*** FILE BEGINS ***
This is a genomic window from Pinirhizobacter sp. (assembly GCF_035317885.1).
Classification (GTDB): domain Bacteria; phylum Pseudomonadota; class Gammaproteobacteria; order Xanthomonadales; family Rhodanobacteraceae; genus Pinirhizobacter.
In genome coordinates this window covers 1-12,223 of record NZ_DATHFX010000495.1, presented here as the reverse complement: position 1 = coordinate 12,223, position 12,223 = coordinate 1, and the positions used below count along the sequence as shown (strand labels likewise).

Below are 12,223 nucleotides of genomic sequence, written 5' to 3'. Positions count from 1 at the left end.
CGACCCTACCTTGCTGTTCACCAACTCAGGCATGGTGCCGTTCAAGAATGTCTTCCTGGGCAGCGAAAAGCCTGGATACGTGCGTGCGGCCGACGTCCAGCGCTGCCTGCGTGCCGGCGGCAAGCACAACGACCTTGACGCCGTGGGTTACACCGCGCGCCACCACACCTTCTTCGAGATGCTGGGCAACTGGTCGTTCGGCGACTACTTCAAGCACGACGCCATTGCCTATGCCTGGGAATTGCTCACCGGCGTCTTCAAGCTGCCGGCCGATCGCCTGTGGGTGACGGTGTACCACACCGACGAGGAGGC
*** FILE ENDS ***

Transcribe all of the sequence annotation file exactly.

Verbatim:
This is a genomic window from Pinirhizobacter sp. (assembly GCF_035317885.1).
Classification (GTDB): domain Bacteria; phylum Pseudomonadota; class Gammaproteobacteria; order Xanthomonadales; family Rhodanobacteraceae; genus Pinirhizobacter.
In genome coordinates this window covers 1-12,223 of record NZ_DATHFX010000495.1, presented here as the reverse complement: position 1 = coordinate 12,223, position 12,223 = coordinate 1, and the positions used below count along the sequence as shown (strand labels likewise).

Below are 12,223 nucleotides of genomic sequence, written 5' to 3'. Positions count from 1 at the left end.
CGACCCTACCTTGCTGTTCACCAACTCAGGCATGGTGCCGTTCAAGAATGTCTTCCTGGGCAGCGAAAAGCCTGGATACGTGCGTGCGGCCGACGTCCAGCGCTGCCTGCGTGCCGGCGGCAAGCACAACGACCTTGACGCCGTGGGTTACACCGCGCGCCACCACACCTTCTTCGAGATGCTGGGCAACTGGTCGTTCGGCGACTACTTCAAGCACGACGCCATTGCCTATGCCTGGGAATTGCTCACCGGCGTCTTCAAGCTGCCGGCCGATCGCCTGTGGGTGACGGTGTACCACACCGACGAGGAGGC